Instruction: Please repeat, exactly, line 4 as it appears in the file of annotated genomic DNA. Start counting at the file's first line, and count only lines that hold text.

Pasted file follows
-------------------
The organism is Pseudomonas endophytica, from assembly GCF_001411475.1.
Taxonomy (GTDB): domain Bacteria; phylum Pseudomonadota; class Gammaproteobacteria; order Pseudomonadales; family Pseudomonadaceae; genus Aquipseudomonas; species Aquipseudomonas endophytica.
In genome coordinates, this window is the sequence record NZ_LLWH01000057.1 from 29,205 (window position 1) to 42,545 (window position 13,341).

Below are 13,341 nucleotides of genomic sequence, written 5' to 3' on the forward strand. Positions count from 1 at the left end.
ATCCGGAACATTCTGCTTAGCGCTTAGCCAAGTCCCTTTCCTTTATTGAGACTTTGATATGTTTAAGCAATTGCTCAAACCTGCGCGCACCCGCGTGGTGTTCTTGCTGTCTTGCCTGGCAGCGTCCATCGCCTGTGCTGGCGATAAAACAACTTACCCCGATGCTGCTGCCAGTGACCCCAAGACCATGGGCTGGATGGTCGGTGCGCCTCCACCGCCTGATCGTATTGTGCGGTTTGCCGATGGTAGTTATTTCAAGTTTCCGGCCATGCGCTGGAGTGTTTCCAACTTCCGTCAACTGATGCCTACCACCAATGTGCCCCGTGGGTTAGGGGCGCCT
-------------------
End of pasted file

Below are 13,341 nucleotides of genomic sequence, written 5' to 3' on the forward strand. Positions count from 1 at the left end.